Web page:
As BVGA associate director Andy Strowbridge explains, the European Commission’s offshore wind strategy, expected in October, could not come at a more opportune time
Many are calling for a green-led recovery from the Covid-19 induced economic slump. Subsidy-free renewable energy projects are becoming the new normal. Wind is taking an increasing share of the generation mix. Also, offshore wind is seen as having the ability to reach 450 GW by 2050.
Offshore wind costs have tumbled in recent years. The electricity prices of projects built today in markets such as the UK and the Netherlands are below the wholesale rate.
The most dramatic cost reductions, and the biggest markets, have arisen when governments set a supportive framework in the early years, followed by a more market-oriented approach.
This approach has developed a sustainable and significant offshore wind industry in the countries surrounding the northern seas. Given its record of pragmatic evidence-based policy, the Commission’s strategy is likely to reflect these lessons to enable offshore wind to grow in both capacity and geographic coverage.
To be effective, any offshore wind strategy must go beyond the steel or concrete that will lie in the ocean. It must take a holistic view of the complete energy system. It must cover generation through to transmission and storage to consumption, system management and financial and policy mechanisms.
Higher renewable energy penetration, and the doubling of electricity use expected by 2050, will need a step-change to national and international transmission systems. These will not take place though simple reactive improvement projects. It requires a more proactive and joined-up approach. They are a vital and strategic asset for a nation.
Co-ordination of national and international transmission systems enables specialisation on a continental level. It can join areas where renewable generation resources are strongest to areas best suited to storage and to areas of high demand. For example, generation could take place off the west coast of Ireland, stored in Norwegian pumped storage facilities ready to be transmitted to Germany’s Ruhr industrial heartland when needed.
The Commission must drive the vision and delivery of such internationally integrated grids. This involves a 15-year horizon due to the lead times to plan and build complex onshore infrastructure. Only then will all the benefits of more offshore wind on electricity prices, jobs and the environment be realised. This is exactly the sort of intervention the European Union was created for – multinational co-operation to maximise benefits for all.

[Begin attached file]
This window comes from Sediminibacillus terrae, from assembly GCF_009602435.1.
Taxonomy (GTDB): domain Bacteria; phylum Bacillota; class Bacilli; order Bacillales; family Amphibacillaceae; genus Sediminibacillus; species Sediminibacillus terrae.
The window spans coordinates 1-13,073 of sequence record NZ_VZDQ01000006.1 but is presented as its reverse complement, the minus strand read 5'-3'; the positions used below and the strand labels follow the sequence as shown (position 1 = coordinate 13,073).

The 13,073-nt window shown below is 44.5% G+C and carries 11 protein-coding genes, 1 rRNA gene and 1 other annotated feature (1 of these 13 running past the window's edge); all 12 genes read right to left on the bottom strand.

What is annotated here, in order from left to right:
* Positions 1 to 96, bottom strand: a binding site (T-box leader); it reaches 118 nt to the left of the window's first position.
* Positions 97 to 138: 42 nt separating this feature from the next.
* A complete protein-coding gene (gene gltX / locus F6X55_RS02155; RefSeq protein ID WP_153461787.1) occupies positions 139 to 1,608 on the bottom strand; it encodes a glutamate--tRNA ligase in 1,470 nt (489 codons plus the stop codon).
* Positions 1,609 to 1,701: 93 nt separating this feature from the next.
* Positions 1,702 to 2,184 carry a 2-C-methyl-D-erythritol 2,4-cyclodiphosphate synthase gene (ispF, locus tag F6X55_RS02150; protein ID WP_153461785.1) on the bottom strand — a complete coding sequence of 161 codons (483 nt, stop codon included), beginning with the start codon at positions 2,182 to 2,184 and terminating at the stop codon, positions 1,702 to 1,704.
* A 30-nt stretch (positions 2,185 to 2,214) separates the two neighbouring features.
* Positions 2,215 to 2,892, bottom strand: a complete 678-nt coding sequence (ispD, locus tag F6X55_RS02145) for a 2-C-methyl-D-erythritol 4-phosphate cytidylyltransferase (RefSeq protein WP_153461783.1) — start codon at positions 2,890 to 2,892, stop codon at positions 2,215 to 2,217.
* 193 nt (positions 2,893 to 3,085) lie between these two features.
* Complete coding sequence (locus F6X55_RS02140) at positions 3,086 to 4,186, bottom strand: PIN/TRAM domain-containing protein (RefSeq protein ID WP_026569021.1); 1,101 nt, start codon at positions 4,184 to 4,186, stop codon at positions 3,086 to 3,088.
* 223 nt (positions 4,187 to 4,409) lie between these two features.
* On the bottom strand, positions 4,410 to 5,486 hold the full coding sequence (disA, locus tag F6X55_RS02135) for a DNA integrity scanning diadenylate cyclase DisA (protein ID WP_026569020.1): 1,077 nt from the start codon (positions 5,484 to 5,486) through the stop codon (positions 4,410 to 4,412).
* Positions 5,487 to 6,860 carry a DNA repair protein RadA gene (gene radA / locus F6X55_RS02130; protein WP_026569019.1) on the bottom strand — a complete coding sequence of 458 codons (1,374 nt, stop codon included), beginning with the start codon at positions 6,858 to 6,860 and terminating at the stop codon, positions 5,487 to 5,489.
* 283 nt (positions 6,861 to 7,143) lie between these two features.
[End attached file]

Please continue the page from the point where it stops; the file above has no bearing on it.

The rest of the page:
Network scale storage solutions will also need to be part of any strategy for offshore wind. It would be unwise to see a single ‘winning’ technology as encouraging a wide portfolio of solutions will increase adoption. Solutions range from well-proven and simple ones like pumped storage, through to the emerging solutions including power to gas, battery storage and connecting vehicle to grid.
Co-operation across borders is within the EU remit and should be a key part of any offshore wind strategy. The wind does not recognise human borders, so neither should planning for offshore wind. Marine spatial planning needs cross-borders activity. This will ensure the use of the best wind resources without any geopolitical barriers.
One consequence of the relative maturity of the European offshore wind industry is that many of the ‘easy’ sites are already developed. Expansion into newer waters will require new technologies, especially floating foundations.
As a relatively new technology vital for the further expansion of offshore wind, the Commission’s strategy should provide a boost to floating technology. This could be through enhanced support for further research, development and commercialisation.
Market forces will drive cost reduction, risk reduction and delivery of commercial returns. The Commission Strategy needs to focus on removing barriers such as transmission bottlenecks, extended and unpredictable planning processes, and commercialising new technologies such as storage and floating.
If it does, offshore wind can deliver its full potential to the economy, environment and society of the whole of Europe.
In June, Riviera held a series of webinars on offshore wind. These are available to view in our webinar library